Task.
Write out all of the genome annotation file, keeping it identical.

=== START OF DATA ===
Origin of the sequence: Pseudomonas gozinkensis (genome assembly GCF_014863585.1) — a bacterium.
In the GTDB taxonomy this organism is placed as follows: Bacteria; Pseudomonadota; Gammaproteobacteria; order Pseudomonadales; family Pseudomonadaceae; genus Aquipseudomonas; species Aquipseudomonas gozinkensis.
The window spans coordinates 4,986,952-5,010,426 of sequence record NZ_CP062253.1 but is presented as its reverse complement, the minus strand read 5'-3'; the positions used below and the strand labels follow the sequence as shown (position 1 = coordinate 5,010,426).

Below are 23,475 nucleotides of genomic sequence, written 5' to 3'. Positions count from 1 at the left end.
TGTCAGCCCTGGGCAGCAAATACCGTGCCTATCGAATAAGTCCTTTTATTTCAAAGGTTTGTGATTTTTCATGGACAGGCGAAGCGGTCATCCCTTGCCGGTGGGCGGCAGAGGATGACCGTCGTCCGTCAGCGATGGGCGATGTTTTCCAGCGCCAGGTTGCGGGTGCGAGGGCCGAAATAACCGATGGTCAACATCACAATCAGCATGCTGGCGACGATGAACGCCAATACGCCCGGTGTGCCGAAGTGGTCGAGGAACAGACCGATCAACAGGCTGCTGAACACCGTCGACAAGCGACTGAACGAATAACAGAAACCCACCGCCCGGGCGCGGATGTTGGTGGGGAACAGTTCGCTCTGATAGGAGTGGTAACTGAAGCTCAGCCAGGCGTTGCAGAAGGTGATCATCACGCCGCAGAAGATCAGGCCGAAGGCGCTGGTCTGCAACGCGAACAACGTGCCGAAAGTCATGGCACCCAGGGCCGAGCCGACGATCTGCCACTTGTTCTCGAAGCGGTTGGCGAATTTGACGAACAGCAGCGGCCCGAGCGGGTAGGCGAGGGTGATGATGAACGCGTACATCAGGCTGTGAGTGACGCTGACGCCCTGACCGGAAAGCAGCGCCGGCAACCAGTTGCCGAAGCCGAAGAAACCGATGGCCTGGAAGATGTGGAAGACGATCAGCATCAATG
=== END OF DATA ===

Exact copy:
Origin of the sequence: Pseudomonas gozinkensis (genome assembly GCF_014863585.1) — a bacterium.
In the GTDB taxonomy this organism is placed as follows: Bacteria; Pseudomonadota; Gammaproteobacteria; order Pseudomonadales; family Pseudomonadaceae; genus Aquipseudomonas; species Aquipseudomonas gozinkensis.
The window spans coordinates 4,986,952-5,010,426 of sequence record NZ_CP062253.1 but is presented as its reverse complement, the minus strand read 5'-3'; the positions used below and the strand labels follow the sequence as shown (position 1 = coordinate 5,010,426).

Below are 23,475 nucleotides of genomic sequence, written 5' to 3'. Positions count from 1 at the left end.
TGTCAGCCCTGGGCAGCAAATACCGTGCCTATCGAATAAGTCCTTTTATTTCAAAGGTTTGTGATTTTTCATGGACAGGCGAAGCGGTCATCCCTTGCCGGTGGGCGGCAGAGGATGACCGTCGTCCGTCAGCGATGGGCGATGTTTTCCAGCGCCAGGTTGCGGGTGCGAGGGCCGAAATAACCGATGGTCAACATCACAATCAGCATGCTGGCGACGATGAACGCCAATACGCCCGGTGTGCCGAAGTGGTCGAGGAACAGACCGATCAACAGGCTGCTGAACACCGTCGACAAGCGACTGAACGAATAACAGAAACCCACCGCCCGGGCGCGGATGTTGGTGGGGAACAGTTCGCTCTGATAGGAGTGGTAACTGAAGCTCAGCCAGGCGTTGCAGAAGGTGATCATCACGCCGCAGAAGATCAGGCCGAAGGCGCTGGTCTGCAACGCGAACAACGTGCCGAAAGTCATGGCACCCAGGGCCGAGCCGACGATCTGCCACTTGTTCTCGAAGCGGTTGGCGAATTTGACGAACAGCAGCGGCCCGAGCGGGTAGGCGAGGGTGATGATGAACGCGTACATCAGGCTGTGAGTGACGCTGACGCCCTGACCGGAAAGCAGCGCCGGCAACCAGTTGCCGAAGCCGAAGAAACCGATGGCCTGGAAGATGTGGAAGACGATCAGCATCAATG